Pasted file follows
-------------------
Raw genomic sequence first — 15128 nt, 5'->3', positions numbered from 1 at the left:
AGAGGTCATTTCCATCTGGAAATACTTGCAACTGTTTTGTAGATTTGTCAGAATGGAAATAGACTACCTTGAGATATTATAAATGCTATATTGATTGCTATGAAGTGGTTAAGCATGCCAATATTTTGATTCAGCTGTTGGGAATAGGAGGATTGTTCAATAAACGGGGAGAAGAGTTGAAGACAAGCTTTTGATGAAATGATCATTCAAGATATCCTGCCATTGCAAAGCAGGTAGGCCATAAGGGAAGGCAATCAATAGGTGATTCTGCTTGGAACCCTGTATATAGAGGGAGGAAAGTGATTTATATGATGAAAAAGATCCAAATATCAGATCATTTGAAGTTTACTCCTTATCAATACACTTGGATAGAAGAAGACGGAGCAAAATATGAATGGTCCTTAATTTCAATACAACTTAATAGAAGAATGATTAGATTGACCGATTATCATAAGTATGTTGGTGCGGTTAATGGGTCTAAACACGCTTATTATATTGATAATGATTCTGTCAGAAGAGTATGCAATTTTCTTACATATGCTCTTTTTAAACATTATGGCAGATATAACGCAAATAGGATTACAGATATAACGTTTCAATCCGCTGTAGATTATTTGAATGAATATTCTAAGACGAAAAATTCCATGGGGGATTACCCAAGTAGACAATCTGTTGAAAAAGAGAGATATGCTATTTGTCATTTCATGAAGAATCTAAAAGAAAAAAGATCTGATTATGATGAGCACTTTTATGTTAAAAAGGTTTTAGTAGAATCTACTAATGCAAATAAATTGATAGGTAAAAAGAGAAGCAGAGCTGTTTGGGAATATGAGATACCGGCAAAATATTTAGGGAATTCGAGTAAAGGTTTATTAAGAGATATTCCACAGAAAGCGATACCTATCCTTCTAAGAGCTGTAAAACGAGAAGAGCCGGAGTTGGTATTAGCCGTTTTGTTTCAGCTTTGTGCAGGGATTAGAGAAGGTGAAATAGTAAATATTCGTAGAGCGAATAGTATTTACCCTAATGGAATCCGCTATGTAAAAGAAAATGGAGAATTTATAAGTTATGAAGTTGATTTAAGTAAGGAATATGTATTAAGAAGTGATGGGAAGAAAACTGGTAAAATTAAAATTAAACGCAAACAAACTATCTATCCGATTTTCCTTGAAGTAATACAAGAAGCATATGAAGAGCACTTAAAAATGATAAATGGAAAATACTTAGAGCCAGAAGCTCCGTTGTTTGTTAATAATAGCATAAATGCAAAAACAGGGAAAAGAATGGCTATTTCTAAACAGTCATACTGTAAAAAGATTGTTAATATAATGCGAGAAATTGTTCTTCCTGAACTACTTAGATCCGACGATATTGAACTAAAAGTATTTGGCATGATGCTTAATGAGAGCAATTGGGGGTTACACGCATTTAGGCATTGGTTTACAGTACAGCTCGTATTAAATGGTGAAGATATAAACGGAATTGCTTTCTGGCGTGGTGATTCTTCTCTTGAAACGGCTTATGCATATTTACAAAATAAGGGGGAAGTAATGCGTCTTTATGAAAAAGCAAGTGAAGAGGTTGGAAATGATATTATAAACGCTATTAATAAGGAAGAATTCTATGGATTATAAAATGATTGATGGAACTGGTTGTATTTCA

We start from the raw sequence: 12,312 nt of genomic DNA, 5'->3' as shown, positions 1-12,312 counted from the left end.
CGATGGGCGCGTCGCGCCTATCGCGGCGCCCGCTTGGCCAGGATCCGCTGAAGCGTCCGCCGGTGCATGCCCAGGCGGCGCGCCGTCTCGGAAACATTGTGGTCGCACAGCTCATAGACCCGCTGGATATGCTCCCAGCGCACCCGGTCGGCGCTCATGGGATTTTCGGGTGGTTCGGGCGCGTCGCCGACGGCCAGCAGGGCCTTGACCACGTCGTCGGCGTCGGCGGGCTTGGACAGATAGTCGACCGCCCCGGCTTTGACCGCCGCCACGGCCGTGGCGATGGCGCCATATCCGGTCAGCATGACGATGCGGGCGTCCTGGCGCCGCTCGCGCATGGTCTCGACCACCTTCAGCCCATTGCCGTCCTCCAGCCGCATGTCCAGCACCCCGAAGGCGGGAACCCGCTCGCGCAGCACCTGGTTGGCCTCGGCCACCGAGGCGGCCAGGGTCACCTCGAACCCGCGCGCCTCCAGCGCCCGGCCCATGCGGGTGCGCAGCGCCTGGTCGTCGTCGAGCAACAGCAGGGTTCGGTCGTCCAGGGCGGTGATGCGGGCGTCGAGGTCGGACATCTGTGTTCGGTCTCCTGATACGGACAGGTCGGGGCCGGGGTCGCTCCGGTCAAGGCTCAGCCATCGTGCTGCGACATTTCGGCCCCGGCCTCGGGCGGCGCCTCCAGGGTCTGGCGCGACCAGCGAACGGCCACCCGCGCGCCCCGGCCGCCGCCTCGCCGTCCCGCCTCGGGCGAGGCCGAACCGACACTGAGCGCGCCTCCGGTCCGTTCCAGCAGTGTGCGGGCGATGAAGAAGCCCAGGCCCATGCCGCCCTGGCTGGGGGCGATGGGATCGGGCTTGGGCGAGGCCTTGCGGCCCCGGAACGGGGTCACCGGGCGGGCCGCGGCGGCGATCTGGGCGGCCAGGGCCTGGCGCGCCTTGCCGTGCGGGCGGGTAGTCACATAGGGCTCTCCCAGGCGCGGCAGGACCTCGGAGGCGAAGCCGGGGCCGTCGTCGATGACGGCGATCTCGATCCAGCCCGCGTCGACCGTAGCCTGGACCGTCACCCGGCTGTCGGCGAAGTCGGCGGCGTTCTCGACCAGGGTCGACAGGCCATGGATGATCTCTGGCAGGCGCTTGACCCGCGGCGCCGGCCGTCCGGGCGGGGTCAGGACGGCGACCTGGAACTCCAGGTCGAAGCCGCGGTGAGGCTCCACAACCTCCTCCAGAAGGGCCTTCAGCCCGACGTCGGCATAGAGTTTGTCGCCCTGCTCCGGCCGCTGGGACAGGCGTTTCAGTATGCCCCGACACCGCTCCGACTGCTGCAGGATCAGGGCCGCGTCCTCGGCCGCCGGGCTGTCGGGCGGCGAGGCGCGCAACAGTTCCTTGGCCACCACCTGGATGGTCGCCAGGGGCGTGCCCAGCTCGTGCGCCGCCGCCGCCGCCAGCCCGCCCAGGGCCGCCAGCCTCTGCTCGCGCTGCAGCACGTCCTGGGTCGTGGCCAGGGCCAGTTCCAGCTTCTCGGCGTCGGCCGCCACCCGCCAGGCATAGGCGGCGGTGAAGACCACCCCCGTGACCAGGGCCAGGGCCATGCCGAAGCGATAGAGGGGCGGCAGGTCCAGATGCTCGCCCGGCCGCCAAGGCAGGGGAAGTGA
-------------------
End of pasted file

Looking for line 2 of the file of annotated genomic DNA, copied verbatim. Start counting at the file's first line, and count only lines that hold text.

AGAGGTCATTTCCATCTGGAAATACTTGCAACTGTTTTGTAGATTTGTCAGAATGGAAATAGACTACCTTGAGATATTATAAATGCTATATTGATTGCTATGAAGTGGTTAAGCATGCCAATATTTTGATTCAGCTGTTGGGAATAGGAGGATTGTTCAATAAACGGGGAGAAGAGTTGAAGACAAGCTTTTGATGAAATGATCATTCAAGATATCCTGCCATTGCAAAGCAGGTAGGCCATAAGGGAAGGCAATCAATAGGTGATTCTGCTTGGAACCCTGTATATAGAGGGAGGAAAGTGATTTATATGATGAAAAAGATCCAAATATCAGATCATTTGAAGTTTACTCCTTATCAATACACTTGGATAGAAGAAGACGGAGCAAAATATGAATGGTCCTTAATTTCAATACAACTTAATAGAAGAATGATTAGATTGACCGATTATCATAAGTATGTTGGTGCGGTTAATGGGTCTAAACACGCTTATTATATTGATAATGATTCTGTCAGAAGAGTATGCAATTTTCTTACATATGCTCTTTTTAAACATTATGGCAGATATAACGCAAATAGGATTACAGATATAACGTTTCAATCCGCTGTAGATTATTTGAATGAATATTCTAAGACGAAAAATTCCATGGGGGATTACCCAAGTAGACAATCTGTTGAAAAAGAGAGATATGCTATTTGTCATTTCATGAAGAATCTAAAAGAAAAAAGATCTGATTATGATGAGCACTTTTATGTTAAAAAGGTTTTAGTAGAATCTACTAATGCAAATAAATTGATAGGTAAAAAGAGAAGCAGAGCTGTTTGGGAATATGAGATACCGGCAAAATATTTAGGGAATTCGAGTAAAGGTTTATTAAGAGATATTCCACAGAAAGCGATACCTATCCTTCTAAGAGCTGTAAAACGAGAAGAGCCGGAGTTGGTATTAGCCGTTTTGTTTCAGCTTTGTGCAGGGATTAGAGAAGGTGAAATAGTAAATATTCGTAGAGCGAATAGTATTTACCCTAATGGAATCCGCTATGTAAAAGAAAATGGAGAATTTATAAGTTATGAAGTTGATTTAAGTAAGGAATATGTATTAAGAAGTGATGGGAAGAAAACTGGTAAAATTAAAATTAAACGCAAACAAACTATCTATCCGATTTTCCTTGAAGTAATACAAGAAGCATATGAAGAGCACTTAAAAATGATAAATGGAAAATACTTAGAGCCAGAAGCTCCGTTGTTTGTTAATAATAGCATAAATGCAAAAACAGGGAAAAGAATGGCTATTTCTAAACAGTCATACTGTAAAAAGATTGTTAATATAATGCGAGAAATTGTTCTTCCTGAACTACTTAGATCCGACGATATTGAACTAAAAGTATTTGGCATGATGCTTAATGAGAGCAATTGGGGGTTACACGCATTTAGGCATTGGTTTACAGTACAGCTCGTATTAAATGGTGAAGATATAAACGGAATTGCTTTCTGGCGTGGTGATTCTTCTCTTGAAACGGCTTATGCATATTTACAAAATAAGGGGGAAGTAATGCGTCTTTATGAAAAAGCAAGTGAAGAGGTTGGAAATGATATTATAAACGCTATTAATAAGGAAGAATTCTATGGATTATAAAATGATTGATGGAACTGGTTGTATTTCA